Land of the giants: Fooling fall big ‘uns

Land of the giants: Fooling fall big 'uns

Keith Combs — grassy reservoir

BAIT: Punch rig with creature bait
WHY: Imitates bream in grassbeds
WHERE: The thicker the grass, the better

Completely ignoring the more visible fall schooling activity, Elite veteran Keith Combs sets his sights on the unseen giants holding in thick, matted grassbeds inside major creek arms. His game plan may take time to develop and his numbers won’t be high, but the fish he yanks out of the salad are the ones he wants.

“I think a lot of the big ones that time of year are still around bream,” Combs said. “You’ll have big ones in open water, too, but that time of year, they get a lot tougher to catch because they’re very dialed in to the bait they’re feeding on. Those fish that are in the grass are easier to catch because they have cover around them and they can’t see you.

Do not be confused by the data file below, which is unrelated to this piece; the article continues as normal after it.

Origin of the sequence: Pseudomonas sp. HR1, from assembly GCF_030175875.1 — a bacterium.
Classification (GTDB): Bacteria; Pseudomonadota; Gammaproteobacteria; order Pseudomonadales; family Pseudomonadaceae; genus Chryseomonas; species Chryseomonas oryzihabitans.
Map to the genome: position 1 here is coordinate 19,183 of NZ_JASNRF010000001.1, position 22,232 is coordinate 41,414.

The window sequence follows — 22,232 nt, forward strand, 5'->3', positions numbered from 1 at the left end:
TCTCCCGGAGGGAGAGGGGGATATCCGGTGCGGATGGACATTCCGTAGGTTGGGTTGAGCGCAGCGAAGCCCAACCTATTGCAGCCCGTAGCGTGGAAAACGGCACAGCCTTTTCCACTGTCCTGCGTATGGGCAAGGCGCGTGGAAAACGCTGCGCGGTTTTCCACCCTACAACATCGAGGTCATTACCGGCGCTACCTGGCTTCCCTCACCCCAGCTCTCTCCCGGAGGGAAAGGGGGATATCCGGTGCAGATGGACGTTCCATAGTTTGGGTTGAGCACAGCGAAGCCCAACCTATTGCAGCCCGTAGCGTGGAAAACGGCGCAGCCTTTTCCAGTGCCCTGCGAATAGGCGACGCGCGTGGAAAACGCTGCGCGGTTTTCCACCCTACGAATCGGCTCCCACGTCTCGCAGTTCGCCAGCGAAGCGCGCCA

“Your average­-size fish in the grass will be bigger because the forage I’m seeing that time of year is bluegill or big gizzard shad. So, the ones that are in there can eat big meals.”

Combs obliges these fall studs by offering a hefty punch rig comprising a 1- to 1 1/­4­-ounce Strike King Tour Grade Tungsten weight, a punch skirt and a Strike King Rage Bug with a 4/0 Strike King Hack Attack Heavy Cover Flipping hook on ­65­-pound Seaguar Smackdown braid. In the heaviest grass, he’ll switch to the slimmer Strike King Rage Craw, but with both, Combs employs a clever rigging tweak.

“I’ll peg my weight over the punch skirt, but I leave a very slight gap so the punch skirt can move up and down,” Combs said. “This allows it to rattle between the weight and the hook; it’s surprisingly loud. This creates a lot of noise when I’m yo­-yoing the bait, and that often triggers bites.”

Noting this pattern’s requisite diligence, Combs adds, “You have to get in those areas and fish around. There may not be a rhyme or reason for where you get bites, but they tend to stay put, so there may be more than one in an area. You have to commit to this because you may not get bit for an hour, and then you might get three bites in one little area.”

Originally published in Bassmaster Magazine 2019.

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